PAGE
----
If someone complains about your posts being too long, for example, well, maybe you might consider dropping your maximum word count by a few hundred to see what that does to your traffic. A bit more serious, if someone criticizes you for writing stories that are too predictable or creating characters they’re already too familiar with (not in a good way), you have options. You can defend your choice of plot and characterization or consider working on those story elements in future projects.

Most importantly here, though, you always have the option to start a conversation. Not to fire back at someone who’s trolling you, but to pull their comments into a deeper realm. Maybe they’re interested in hearing your opinion or response. After all, some negative comments might only be perceived as such. Some people pick out flaws to highlight because they’re not as good at noting positives, but still want to start a conversation with you. 

Be proud of what you’ve accomplished so far

There’s one point we really want to make sure we hit here: if you’re getting negative feedback on your writing—rejoice! Feedback is feedback, and as long as it’s not total spam, any kind of feedback usually means you have an audience, even just a small one. Think about it: would you rather have no feedback, or some positive, some negative feedback?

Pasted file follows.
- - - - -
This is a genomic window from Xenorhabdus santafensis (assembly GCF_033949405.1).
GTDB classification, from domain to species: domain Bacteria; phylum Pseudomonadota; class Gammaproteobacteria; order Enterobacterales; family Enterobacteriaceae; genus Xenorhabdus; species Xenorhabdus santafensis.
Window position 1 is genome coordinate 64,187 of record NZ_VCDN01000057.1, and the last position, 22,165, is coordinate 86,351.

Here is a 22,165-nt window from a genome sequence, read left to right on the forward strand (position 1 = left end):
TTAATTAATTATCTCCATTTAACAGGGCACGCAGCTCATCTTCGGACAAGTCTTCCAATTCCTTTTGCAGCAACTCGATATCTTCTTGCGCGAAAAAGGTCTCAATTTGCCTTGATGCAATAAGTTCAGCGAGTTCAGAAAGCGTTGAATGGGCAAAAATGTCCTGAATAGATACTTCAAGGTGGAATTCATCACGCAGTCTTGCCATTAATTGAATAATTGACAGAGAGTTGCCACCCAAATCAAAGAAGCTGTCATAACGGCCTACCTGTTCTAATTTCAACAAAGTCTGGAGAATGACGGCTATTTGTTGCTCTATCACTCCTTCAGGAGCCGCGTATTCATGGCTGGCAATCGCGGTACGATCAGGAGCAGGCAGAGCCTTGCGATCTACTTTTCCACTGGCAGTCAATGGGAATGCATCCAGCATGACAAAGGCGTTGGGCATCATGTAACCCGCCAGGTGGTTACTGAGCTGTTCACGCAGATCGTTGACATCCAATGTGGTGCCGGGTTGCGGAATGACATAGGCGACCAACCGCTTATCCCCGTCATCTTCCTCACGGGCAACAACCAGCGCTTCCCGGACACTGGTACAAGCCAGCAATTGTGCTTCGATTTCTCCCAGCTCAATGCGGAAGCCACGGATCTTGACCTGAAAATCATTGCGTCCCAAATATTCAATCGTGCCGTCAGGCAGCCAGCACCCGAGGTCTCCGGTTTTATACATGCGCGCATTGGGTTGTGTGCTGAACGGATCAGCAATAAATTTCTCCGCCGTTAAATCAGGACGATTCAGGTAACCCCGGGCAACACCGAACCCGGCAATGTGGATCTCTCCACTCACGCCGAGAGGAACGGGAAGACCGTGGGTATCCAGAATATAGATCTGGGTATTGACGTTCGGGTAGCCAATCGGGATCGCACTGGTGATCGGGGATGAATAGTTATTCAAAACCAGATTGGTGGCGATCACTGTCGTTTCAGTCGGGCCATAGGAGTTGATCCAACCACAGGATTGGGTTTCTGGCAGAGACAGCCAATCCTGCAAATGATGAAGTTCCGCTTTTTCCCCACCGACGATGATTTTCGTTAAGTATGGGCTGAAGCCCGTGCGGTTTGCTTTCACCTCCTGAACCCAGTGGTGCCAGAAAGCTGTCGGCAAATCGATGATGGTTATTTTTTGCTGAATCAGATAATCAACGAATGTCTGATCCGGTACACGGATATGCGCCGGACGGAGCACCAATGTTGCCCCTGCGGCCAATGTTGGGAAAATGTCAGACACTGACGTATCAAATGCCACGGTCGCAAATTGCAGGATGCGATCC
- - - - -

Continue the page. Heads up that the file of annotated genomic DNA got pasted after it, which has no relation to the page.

You’re writing. You’re daring to put your work out there, which isn’t always the easiest thing to do. So even if it seems like negativity is coming at you left and right, you never know—some of those negative feedback “providers” might just be jealous that you’re putting your work out there, and they aren’t.

There will come those moments all the negative feedback you’ve ever gotten slams into your confidence, hard. Sometimes it helps to somehow archive all the positive feedback you get, so in those moments of self-doubt, you can return to those comments and remind yourself you’re still making an impact with your words.

Remember, you can’t please everyone. Sadly, your audience will always turn out to be a mix of people who love your work, people who can’t stand your work (yet still feel the need to read it and voice their negative opinions) and people you’ll never hear from at all. That’s normal. What matters is that you don’t let yourself get too discouraged.

Writing is tough. Having people respond to it might even be tougher, especially when they don’t have nice things to say. But you do what you do, and you love what you do. Writing is who you are. If it were easy, it wouldn’t be worth the effott.